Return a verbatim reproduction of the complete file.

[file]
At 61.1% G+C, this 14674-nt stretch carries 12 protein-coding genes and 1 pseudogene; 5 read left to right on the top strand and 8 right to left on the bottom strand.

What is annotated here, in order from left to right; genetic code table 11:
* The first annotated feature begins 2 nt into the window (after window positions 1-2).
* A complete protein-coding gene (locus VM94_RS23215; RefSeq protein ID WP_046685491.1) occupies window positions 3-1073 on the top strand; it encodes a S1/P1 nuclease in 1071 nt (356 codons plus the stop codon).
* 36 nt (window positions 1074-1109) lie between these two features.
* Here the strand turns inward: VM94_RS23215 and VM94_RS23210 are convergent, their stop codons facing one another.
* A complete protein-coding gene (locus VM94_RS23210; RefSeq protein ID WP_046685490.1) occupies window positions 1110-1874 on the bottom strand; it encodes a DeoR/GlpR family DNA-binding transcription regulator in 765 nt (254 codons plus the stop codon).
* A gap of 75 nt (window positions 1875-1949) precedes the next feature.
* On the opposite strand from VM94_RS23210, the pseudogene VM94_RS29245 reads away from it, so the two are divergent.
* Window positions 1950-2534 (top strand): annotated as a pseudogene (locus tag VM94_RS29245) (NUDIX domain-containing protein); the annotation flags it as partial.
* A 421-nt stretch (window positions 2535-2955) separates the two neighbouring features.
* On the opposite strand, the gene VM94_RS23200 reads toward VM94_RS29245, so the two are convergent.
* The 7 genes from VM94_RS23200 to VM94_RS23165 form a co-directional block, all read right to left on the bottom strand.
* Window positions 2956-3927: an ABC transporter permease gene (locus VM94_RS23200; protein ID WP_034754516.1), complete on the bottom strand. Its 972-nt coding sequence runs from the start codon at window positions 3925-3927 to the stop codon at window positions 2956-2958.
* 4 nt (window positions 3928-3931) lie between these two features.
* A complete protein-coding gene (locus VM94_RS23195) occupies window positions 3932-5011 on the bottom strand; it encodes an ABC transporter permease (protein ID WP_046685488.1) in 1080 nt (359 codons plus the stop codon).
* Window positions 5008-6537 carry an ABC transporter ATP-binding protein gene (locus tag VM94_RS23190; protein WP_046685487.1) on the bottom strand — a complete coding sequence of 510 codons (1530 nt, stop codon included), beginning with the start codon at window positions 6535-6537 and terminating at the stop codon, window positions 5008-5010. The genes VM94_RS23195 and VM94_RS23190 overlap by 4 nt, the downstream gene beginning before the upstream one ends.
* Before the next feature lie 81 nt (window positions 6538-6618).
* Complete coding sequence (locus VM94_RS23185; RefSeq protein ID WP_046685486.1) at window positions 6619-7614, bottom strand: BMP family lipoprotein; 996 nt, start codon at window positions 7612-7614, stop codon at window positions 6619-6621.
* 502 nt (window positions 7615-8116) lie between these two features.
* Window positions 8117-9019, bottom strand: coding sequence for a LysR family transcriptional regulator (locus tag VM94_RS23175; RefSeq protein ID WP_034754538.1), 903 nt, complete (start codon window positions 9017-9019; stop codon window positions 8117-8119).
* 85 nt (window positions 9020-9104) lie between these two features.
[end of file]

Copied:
At 61.1% G+C, this 14674-nt stretch carries 12 protein-coding genes and 1 pseudogene; 5 read left to right on the top strand and 8 right to left on the bottom strand.

What is annotated here, in order from left to right; genetic code table 11:
* The first annotated feature begins 2 nt into the window (after window positions 1-2).
* A complete protein-coding gene (locus VM94_RS23215; RefSeq protein ID WP_046685491.1) occupies window positions 3-1073 on the top strand; it encodes a S1/P1 nuclease in 1071 nt (356 codons plus the stop codon).
* 36 nt (window positions 1074-1109) lie between these two features.
* Here the strand turns inward: VM94_RS23215 and VM94_RS23210 are convergent, their stop codons facing one another.
* A complete protein-coding gene (locus VM94_RS23210; RefSeq protein ID WP_046685490.1) occupies window positions 1110-1874 on the bottom strand; it encodes a DeoR/GlpR family DNA-binding transcription regulator in 765 nt (254 codons plus the stop codon).
* A gap of 75 nt (window positions 1875-1949) precedes the next feature.
* On the opposite strand from VM94_RS23210, the pseudogene VM94_RS29245 reads away from it, so the two are divergent.
* Window positions 1950-2534 (top strand): annotated as a pseudogene (locus tag VM94_RS29245) (NUDIX domain-containing protein); the annotation flags it as partial.
* A 421-nt stretch (window positions 2535-2955) separates the two neighbouring features.
* On the opposite strand, the gene VM94_RS23200 reads toward VM94_RS29245, so the two are convergent.
* The 7 genes from VM94_RS23200 to VM94_RS23165 form a co-directional block, all read right to left on the bottom strand.
* Window positions 2956-3927: an ABC transporter permease gene (locus VM94_RS23200; protein ID WP_034754516.1), complete on the bottom strand. Its 972-nt coding sequence runs from the start codon at window positions 3925-3927 to the stop codon at window positions 2956-2958.
* 4 nt (window positions 3928-3931) lie between these two features.
* A complete protein-coding gene (locus VM94_RS23195) occupies window positions 3932-5011 on the bottom strand; it encodes an ABC transporter permease (protein ID WP_046685488.1) in 1080 nt (359 codons plus the stop codon).
* Window positions 5008-6537 carry an ABC transporter ATP-binding protein gene (locus tag VM94_RS23190; protein WP_046685487.1) on the bottom strand — a complete coding sequence of 510 codons (1530 nt, stop codon included), beginning with the start codon at window positions 6535-6537 and terminating at the stop codon, window positions 5008-5010. The genes VM94_RS23195 and VM94_RS23190 overlap by 4 nt, the downstream gene beginning before the upstream one ends.
* Before the next feature lie 81 nt (window positions 6538-6618).
* Complete coding sequence (locus VM94_RS23185; RefSeq protein ID WP_046685486.1) at window positions 6619-7614, bottom strand: BMP family lipoprotein; 996 nt, start codon at window positions 7612-7614, stop codon at window positions 6619-6621.
* 502 nt (window positions 7615-8116) lie between these two features.
* Window positions 8117-9019, bottom strand: coding sequence for a LysR family transcriptional regulator (locus tag VM94_RS23175; RefSeq protein ID WP_034754538.1), 903 nt, complete (start codon window positions 9017-9019; stop codon window positions 8117-8119).
* 85 nt (window positions 9020-9104) lie between these two features.